The Wretched Poor


“I have said these things to you, that in me you may have peace. In the world you will have tribulation. But take heart; I have overcome the world.” ~ John 16:33 (ESV)

Why yes!  Yes it is.  This is my response to the blockbuster hit, Les Miserables.  I have seen the broadway production a couple of times, listened to the music multiple times, and now the movie.  The first thing that I noticed was how easy it was to follow the storyline in movie format.  I was already very familiar with the story, but this time was different.  In wanting to share my thoughts on what I was able to take away from this story, there is one thing I do not want to give you…a movie review.  I’m not here to add to the endless list of reviews on whether the movie was good or bad, how it compared to the broadway production, or any other opinion on cinematography, it’s oscar worthiness, or the acting.  This is simply what I was able to take away from a hollywood production.

For anyone that knows the story, it is a fantastic character study of real life.  Sure, it’s all set against the romantic backdrop of the French Revolution of the early 1800’s.  But anyone that watches this film will be able to identify with one of the characters.  Ok, maybe you haven’t succumbed to prostitution as a means for caring for your only child.  You haven’t been imprisoned for stealing a loaf of bread, or have been the principal player in starting a revolution.  But, have you ever been in love?  Ever been passionate about a cause?  Ever wanted to escape your past?  Ever tried to live your life in a way that is better than how you used to live?  Are you guilty of doing everything in your power to care for the ones you love?  If you’ve answered yes to any of the above, you can identify with the story of Les Miserables.  Yet the most glaring, poignant takeaway from this movie, is the connection to our lives according to God’s word.  Yes, you heard me.  Next to The Passion of the Christ, Les Miserables has to be one of the most scripture-inspired movies I have ever seen!  Maybe this was Victor Hugo’s intent?  That I do not know, but here is what I was able to attain from the 2 hour and 37 minute movie.

Jean Valjean was guilty of theft.  He was sentenced to 5 years in prison for this crime.  Harsh?  Maybe, but that’s not the point.  After being released, Valjean sought refuge in a church.  In his short-sightedness, he ended up stealing the church’s silver tableware.  In being captured and returned to be identified and judged, the priest simply looked upon him with grace and mercy and allowed him to go free with a charge to live his life for the Lord.  The entire concept of justification is one we as Christians have a hard time understanding.  If you think it’s easy, you look to lightly upon what has been done for you.  We’ve been set free from the bondage of sin by the blood of Jesus Christ.  Every time we’re confronted with the urge to sin, or commit the act, Jesus looks us in the eyes (just as the priest did for Valjean) and says, “There is therefore now no condemnation for those who are in Christ Jesus.  For the law of the Spirit of life has set you free in Christ Jesus from the law of sin and death…For those who live according to the flesh set their minds on the things of the flesh, but those who live according to the Spirit set their minds on the things of the Spirit.  For to set the mind on the flesh is death, but to set the mind on the Spirit is life and peace.” (Romans 8:1-2, 5-6, ESV)  We then need to move forward, not looking back on who we used to be and what we used to do, but pressing on towards our higher calling in Jesus Christ (Philippians 3:14).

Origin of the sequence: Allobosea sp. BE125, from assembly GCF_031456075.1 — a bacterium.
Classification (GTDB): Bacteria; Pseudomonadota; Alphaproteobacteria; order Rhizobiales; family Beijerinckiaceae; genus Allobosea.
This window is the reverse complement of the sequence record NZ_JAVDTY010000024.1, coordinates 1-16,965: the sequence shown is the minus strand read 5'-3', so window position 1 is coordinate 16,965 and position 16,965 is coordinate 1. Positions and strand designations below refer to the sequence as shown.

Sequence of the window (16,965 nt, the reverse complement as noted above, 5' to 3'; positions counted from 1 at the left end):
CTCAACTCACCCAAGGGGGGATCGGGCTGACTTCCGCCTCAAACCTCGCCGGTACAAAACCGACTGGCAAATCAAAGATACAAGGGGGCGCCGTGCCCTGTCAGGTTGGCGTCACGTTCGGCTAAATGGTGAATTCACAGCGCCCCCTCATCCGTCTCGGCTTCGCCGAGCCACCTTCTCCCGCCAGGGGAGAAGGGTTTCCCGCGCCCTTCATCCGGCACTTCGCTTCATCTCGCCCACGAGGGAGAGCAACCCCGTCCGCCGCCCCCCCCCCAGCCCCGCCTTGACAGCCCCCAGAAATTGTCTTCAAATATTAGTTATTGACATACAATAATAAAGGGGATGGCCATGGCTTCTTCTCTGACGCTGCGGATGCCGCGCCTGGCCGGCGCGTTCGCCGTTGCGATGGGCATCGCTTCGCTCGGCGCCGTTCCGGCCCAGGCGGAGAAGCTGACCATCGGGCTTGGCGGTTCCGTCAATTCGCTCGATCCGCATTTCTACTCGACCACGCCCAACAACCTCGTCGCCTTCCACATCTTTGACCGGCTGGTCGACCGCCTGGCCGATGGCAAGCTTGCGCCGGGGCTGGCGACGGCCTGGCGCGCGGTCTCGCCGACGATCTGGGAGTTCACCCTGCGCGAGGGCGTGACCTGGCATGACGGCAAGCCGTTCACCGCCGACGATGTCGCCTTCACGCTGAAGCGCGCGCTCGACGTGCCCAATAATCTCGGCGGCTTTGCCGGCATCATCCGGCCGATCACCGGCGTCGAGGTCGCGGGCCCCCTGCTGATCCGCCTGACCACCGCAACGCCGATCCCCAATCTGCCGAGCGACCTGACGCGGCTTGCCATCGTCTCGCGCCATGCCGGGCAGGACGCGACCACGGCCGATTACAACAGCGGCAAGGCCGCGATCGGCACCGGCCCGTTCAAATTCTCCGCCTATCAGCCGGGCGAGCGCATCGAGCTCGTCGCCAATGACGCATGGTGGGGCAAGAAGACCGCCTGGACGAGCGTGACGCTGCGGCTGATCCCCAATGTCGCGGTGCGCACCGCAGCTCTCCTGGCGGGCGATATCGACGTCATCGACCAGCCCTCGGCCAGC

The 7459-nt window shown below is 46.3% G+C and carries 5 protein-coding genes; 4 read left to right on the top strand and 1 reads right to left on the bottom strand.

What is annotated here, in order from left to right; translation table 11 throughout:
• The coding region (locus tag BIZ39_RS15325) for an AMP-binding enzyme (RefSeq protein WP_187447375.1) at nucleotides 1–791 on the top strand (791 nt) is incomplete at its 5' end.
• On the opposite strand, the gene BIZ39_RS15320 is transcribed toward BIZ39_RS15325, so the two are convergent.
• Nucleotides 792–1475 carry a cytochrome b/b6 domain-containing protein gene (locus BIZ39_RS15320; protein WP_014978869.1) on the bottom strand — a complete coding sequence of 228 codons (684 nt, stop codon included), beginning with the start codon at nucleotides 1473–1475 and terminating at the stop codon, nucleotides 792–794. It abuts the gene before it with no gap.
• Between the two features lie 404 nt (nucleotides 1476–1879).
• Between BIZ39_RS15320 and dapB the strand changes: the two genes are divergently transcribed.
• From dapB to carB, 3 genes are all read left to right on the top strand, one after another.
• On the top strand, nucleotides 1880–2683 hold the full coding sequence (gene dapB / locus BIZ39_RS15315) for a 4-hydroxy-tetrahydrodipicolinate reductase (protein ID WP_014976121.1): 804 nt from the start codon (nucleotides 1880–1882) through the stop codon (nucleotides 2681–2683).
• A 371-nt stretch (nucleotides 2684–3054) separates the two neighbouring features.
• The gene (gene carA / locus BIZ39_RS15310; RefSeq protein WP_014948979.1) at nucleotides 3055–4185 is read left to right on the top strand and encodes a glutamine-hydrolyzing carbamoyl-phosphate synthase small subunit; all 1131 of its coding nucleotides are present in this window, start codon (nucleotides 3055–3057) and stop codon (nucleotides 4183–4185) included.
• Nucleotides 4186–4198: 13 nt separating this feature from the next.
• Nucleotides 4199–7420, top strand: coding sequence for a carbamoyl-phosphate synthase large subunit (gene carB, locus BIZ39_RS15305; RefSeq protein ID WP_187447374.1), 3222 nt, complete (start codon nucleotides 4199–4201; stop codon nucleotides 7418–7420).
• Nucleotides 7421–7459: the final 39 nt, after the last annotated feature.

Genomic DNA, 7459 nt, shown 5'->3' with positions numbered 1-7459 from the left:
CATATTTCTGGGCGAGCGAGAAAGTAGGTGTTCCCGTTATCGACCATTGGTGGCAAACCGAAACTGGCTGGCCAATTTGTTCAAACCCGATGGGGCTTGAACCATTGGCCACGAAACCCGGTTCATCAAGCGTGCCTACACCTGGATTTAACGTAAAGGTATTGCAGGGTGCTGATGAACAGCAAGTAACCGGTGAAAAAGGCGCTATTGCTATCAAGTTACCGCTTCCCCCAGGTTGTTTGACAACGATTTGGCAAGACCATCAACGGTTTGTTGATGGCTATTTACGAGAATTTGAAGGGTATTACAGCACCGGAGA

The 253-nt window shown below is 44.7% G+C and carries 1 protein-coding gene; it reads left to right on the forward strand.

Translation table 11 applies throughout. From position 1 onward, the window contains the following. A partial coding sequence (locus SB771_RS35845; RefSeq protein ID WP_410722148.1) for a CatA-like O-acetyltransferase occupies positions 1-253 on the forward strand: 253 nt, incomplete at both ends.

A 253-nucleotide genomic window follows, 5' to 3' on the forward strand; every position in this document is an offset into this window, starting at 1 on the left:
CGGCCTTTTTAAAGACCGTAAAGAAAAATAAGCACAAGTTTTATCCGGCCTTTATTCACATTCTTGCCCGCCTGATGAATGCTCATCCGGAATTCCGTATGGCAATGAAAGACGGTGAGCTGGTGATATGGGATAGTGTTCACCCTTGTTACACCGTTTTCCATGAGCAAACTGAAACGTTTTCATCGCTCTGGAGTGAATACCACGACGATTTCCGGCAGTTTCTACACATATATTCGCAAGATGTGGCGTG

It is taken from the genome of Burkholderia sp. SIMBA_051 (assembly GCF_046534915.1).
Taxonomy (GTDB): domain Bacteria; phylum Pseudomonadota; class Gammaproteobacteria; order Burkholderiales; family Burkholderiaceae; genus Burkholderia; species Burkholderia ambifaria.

There are a few other examples of how impactful grace and mercy can be on someone’s life.  Again, Valjean was shown grace and mercy in his theft of the priest’s silver.  At another time in his life, his nemesis, Javert (who’s been hunting Valjean for years for breaking the terms of his parole) was to be executed for being a spy.  Valjean saved Javert’s life by setting him free.  It would have been very easy to kill Javert and end the worry of being hunted.  Yet Valjean became the man the priest challenged him to become.  He wasn’t about to take advantage of the mercy shown to him.  He took every advantage to allow others to experience what he had.  Valjean also saved a man from being crushed by a horse cart, setting aside his prestigious status amongst the community.  He cared for Fantine (a down and out single mother, who turned to prostitution to make money for her daughter Cosette).  Valjean found value in her life apart from her circumstances.  C.S. Lewis once stated, “Prostitutes are in no danger of finding life so satisfactory that they can’t turn to God: the proud & self-righteous are in that danger.”  Valjean saw this in both Fantine and in Javert.  In her sorrow, Fantine found hope in someone who showed her love and care.  In his pride, Javert found despair and loneliness when he couldn’t handle the mercy shown to him.

Ultimately, there is freedom in Christ!  Valjean found freedom from his selfish life in which he did all he needed to do according to his desires and circumstances.  He found freedom from sin.  Fantine found freedom from her circumstances in the hope given to her by her “savior”.  Her daughter Cosette found freedom from her emotional abuse at the hands of her foster parents when Valjean took her under his wing and became her father.  The revolutionaries were fighting for freedom from the oppressive tyranny of the government.  Whatever your circumstances, Jesus is offering you freedom to live in righteousness.  He tells us in John 8:36, “So if the Son sets you free, you will be free indeed.”  You are not obligated to live as a slave to your sin.  You are obliged to receive the free gift of salvation in Christ the Lord, and live victoriously over sin and death.